The opinion of the court was delivered by: David G. Larimer United States District Judge
Plaintiff, Pablo Nieves ("Nieves") and his wife commenced this action against the City of Rochester (the "City"), the Rochester Fire Department ("RFD"), its former Chief Floyd A. Madison, current Chief John D. Caufield, and Executive Deputy Chief, Ralph Privitere (collectively, "defendants"). Nieves alleges that he was subjected to a hostile work environment, harassment and disparate treatment in violation of his civil rights pursuant to 42 U.S.C. § 1983, and purports to assert state law claims for negligent and intentional infliction of emotional distress, and negligent hiring, training supervision and retention..
Defendants now move to dismiss the complaint pursuant to Fed. R. Civ. Proc. 12(b)(6) and(c). For the reasons set forth below, that motion (Dkt. #8) is granted, and the complaint is dismissed.
According to the complaint, Nieves, a City firefighter, was "singled out for unequal treatment" by the defendants based upon, inter alia, his race. (Dkt. #12-2 at ¶12). Stated summarily, Nieves claims that he was denied certain training and transfers, subjected to unfair medical certification requirements and disclosures of medical information, and that the defendants permitted other officers to harass him during and after Nieves was accused, tried and acquitted of rape charges. Nieves contends that the defendants' acts and omissions were motivated by race-based discriminatory animus.
The defendants have moved to dismiss the complaint pursuant to Fed. R. Civ. Proc. 12(b)(6) and (c). The applicable standard for determining motions to dismiss requires Nieves to set forth sufficient facts to render each of his claims plausible on their face. See Bell Atlantic v. Twombly, 550 U.S. 544, 570 (2007) and Ashcroft v. Iqubal, ____ U.S. ____, 129 S. Ct. 1937, 1949 (2009).
I. Individual Capacity Claims Against the Individual Defendants
Nieves lists Floyd Madison, John Caufield and Ralph Privitere as defendants: however, the complaint contains no factual allegations and asserts no claims concerning them. The only factual allegations made against Chief Privitere and Chief Caufield are that Privitere received a transfer request from Nieves on one occasion, and that Caufield communicated with Nieves' counselor and ordered Nieves to comply with the terms of his collective bargaining agreement and undergo an independent medical examination. Plaintiff makes several allegations concerning the final individual defendant, Chief Madison, relating to Madison's alleged failure to provide plaintiff with certain training and/or a transfer, and ordering him to attend an independent medical examination.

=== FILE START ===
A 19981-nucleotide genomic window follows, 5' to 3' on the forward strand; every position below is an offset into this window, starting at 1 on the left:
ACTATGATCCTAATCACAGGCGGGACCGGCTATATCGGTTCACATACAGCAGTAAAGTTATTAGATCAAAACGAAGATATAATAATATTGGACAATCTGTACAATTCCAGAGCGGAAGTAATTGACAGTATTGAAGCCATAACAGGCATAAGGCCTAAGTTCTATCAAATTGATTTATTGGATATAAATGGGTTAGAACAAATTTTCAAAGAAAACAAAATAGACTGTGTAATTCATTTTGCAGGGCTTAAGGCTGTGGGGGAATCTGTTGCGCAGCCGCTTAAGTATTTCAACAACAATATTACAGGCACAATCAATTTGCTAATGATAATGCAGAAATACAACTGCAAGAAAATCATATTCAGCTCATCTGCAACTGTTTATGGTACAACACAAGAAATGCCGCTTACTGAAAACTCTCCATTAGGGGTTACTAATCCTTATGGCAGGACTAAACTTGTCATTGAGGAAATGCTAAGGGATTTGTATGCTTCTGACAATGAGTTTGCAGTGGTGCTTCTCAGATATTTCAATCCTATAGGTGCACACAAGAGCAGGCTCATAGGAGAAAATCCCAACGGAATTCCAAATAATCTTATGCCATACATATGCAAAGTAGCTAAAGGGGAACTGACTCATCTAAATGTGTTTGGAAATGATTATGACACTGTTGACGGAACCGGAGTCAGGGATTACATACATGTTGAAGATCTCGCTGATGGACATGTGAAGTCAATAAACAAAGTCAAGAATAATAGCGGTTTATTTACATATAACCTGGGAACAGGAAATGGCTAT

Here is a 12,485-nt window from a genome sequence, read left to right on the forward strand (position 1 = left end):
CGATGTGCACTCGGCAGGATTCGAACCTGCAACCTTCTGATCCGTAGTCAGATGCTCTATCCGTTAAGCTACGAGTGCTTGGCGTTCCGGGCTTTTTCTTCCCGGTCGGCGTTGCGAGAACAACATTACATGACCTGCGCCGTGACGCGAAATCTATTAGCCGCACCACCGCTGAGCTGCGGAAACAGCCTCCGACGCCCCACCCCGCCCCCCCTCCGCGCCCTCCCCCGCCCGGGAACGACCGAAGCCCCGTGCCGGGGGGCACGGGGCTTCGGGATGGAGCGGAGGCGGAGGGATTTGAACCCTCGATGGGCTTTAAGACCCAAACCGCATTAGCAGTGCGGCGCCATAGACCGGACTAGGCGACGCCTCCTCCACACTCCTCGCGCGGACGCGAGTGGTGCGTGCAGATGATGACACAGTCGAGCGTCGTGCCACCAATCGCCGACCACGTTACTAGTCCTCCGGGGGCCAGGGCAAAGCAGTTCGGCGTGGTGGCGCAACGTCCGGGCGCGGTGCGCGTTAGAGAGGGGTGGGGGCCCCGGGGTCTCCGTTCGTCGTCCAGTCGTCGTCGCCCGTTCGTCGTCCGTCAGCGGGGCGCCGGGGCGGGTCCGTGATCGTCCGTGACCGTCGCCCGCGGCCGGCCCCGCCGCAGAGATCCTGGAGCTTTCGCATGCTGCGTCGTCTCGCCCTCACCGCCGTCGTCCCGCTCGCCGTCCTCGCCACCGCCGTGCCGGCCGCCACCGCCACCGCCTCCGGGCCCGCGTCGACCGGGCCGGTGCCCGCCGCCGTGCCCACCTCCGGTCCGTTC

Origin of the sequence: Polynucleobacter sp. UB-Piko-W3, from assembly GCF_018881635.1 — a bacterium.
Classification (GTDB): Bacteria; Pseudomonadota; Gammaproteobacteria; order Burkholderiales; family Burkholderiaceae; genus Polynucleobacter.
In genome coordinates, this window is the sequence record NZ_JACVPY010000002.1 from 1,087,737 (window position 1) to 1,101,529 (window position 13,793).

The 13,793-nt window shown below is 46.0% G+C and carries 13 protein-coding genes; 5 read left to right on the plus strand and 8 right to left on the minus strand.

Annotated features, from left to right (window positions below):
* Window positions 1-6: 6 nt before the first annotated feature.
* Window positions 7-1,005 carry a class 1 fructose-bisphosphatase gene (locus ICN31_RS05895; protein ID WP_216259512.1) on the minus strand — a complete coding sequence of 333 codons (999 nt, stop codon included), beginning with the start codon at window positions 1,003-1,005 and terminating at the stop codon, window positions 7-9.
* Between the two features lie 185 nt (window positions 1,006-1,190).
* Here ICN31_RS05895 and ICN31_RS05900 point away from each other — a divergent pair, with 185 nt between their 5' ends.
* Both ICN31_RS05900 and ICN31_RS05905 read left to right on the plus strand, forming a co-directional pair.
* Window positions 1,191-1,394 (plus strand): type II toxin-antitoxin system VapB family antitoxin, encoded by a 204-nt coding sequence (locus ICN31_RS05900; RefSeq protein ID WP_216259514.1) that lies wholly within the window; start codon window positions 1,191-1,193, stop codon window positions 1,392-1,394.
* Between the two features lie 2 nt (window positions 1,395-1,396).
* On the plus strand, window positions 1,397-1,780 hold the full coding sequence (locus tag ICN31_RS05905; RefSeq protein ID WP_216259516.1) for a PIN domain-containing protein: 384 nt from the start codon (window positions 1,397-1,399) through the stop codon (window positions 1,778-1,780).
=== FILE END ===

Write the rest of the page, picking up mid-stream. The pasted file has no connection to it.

In order to hold the individual defendants personally liable for a constitutional violation pursuant to Section 1983, Nieves must allege facts establishing that each defendant was personally involved in the constitutional deprivation, as well facts sufficient to state a claim for that deprivation. See Back v. Hastings on Hudson Union Free Sch. Dist., 365 F.3d 107, 122 (2d Cir. 2004) ("in this Circuit personal involvement of defendants in alleged constitutional deprivations is a prerequisite to an award of damages under [Section] 1983") (internal quotation marks omitted).
Initially, other than generally referring to an unspecified denial of due process, Nieves does not identify the nature of the alleged constitutional deprivation to which he was subjected, or the right that was allegedly violated. Furthermore, Nieves makes no allegation, nor can one be read into the complaint, that any of the individual defendants acted personally to violate his constitutional rights, or that they did so with an impermissible motive. His claims against the individual defendants in their individual capacities are therefore dismissed.
II. Official Capacity Clams Against Individual Defendants
Nieves asserts claims against Caufield, Privitere and Madison in both their individual and official capacities, and requests awards of punitive damages against them. To the extent that his claims pertain to official capacity, they are treated as claims against the municipality -- the City of Rochester. See Coon v. Town of Springfield, 404 F.3d 683 , 687 (2d Cir. 2005), citing Brandon v. Holt, 469 U.S. 464, 471-73 (1985).
III. Claims Against the RFD
It is well settled that under New York law, departments that are mere arms of a municipality are not independently subject to suit, apart from the municipality. See Santiago v. City of New York, 2008 U.S. Dist. LEXIS 56205 at 6 (S.D.N.Y. 2008); S.W. by J.W.. v. Warren, 528 F. Supp. 2d 282, 302 (S.D.N.Y. 2007). As plaintiff concedes in his complaint, the RFD is mandated and maintained by the City of Rochester. (Dkt. #12-2 at 3). Thus, it is merely an ...